"First, we are going to kill all of the subversives; then their collaborators; then their sympathizers; then the indifferent; and finally, the timid". -- General Iberico Manuel Saint-Jean, governor of Buenos Aires province, 1977Nancy Caro Hollander profiles ten Argentine, Chilean, and Uruguayan psychologists and psychoanalysts who experienced firsthand, and later strove to comprehend, the crushing political and social oppression that occurred under the military dictatorships in these countries during the 1970s and 1980s.She recounts how psychoanalysts employed what she calls "liberation psychology" to understand the systematic exploitation suffered by the populace under fiercely repressive regimes and then to help themselves and others to confront and survive a culture of intimidation, coercion, and torture. As Hollander writes in the introduction, the men and women profiled "have striven to understand the interrelationship between alienated personal existence and social relations, between individual anomie and social oppression, and between individual mental health and collective empowerment".-- Introduction to liberation psychology, a new psychological methodology.-- Examination of psychological effects of state terror.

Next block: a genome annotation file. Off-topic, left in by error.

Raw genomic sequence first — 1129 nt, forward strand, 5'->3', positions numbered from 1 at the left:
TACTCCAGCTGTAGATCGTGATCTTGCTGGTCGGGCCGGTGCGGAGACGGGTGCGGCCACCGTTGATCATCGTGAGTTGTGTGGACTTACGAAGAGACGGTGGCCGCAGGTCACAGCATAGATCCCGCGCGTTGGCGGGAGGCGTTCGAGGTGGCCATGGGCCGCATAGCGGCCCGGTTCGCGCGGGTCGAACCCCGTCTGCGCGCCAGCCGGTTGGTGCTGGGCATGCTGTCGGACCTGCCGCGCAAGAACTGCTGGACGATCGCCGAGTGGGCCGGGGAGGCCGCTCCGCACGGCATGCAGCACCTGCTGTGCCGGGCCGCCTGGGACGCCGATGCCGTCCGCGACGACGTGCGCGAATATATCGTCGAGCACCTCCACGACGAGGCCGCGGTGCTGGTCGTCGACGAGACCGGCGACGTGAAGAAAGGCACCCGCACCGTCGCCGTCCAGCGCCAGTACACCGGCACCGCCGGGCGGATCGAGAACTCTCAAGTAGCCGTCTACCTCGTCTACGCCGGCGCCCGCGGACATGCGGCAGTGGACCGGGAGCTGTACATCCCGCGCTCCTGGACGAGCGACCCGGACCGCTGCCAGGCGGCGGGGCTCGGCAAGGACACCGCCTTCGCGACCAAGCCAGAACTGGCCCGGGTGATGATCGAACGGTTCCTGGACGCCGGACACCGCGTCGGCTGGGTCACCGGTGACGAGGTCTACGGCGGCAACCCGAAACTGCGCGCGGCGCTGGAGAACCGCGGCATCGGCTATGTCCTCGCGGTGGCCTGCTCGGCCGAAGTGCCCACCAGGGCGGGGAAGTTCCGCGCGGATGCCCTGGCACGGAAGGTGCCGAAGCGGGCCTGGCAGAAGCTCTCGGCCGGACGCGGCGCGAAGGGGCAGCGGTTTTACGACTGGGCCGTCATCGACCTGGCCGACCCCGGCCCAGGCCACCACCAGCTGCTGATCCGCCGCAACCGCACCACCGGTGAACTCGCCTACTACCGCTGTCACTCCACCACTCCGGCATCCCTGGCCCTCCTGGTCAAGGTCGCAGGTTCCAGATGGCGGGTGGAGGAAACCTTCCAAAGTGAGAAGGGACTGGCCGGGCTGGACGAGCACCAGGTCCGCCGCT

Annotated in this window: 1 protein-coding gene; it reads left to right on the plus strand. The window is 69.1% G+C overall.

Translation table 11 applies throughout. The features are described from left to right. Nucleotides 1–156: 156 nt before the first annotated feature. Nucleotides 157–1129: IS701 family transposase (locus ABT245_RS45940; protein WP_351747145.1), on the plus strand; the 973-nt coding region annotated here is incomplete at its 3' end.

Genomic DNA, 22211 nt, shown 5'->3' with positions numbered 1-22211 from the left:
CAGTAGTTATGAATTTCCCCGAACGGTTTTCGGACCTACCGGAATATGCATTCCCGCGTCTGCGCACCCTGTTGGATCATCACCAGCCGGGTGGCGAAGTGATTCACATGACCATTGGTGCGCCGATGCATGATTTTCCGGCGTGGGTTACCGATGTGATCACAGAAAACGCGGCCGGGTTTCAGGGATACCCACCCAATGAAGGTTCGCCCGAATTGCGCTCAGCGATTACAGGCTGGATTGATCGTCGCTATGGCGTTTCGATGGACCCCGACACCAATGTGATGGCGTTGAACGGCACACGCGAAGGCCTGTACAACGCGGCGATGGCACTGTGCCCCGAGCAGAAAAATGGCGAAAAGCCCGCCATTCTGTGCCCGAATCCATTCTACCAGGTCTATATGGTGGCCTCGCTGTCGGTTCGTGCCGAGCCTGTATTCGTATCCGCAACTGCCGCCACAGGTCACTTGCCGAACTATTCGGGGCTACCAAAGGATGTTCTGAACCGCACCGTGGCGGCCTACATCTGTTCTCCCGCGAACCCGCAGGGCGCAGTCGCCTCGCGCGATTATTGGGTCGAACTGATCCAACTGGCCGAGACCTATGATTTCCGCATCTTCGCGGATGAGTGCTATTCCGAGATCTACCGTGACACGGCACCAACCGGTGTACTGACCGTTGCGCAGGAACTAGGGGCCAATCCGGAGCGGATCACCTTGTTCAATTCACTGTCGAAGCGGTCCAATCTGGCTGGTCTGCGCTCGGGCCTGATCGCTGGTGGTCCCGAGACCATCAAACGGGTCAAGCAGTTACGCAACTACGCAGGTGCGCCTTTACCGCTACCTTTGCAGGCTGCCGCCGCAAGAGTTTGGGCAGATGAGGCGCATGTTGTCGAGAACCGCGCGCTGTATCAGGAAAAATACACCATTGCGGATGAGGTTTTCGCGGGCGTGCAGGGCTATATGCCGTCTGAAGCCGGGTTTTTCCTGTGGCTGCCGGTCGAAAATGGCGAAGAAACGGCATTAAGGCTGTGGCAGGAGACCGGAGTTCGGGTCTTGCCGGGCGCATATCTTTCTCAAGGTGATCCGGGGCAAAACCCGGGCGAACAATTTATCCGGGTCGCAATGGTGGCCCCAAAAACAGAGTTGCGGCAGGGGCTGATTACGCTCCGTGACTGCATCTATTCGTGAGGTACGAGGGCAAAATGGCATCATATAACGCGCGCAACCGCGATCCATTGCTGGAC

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Nancy Caro Hollander is a professor of Latin American history and women's studies at California State University, Dominguez Hills. She is a clinical affiliate of the Psychoanalytic Center of California. Hollander has also been a documentary filmmaker and radio producer.
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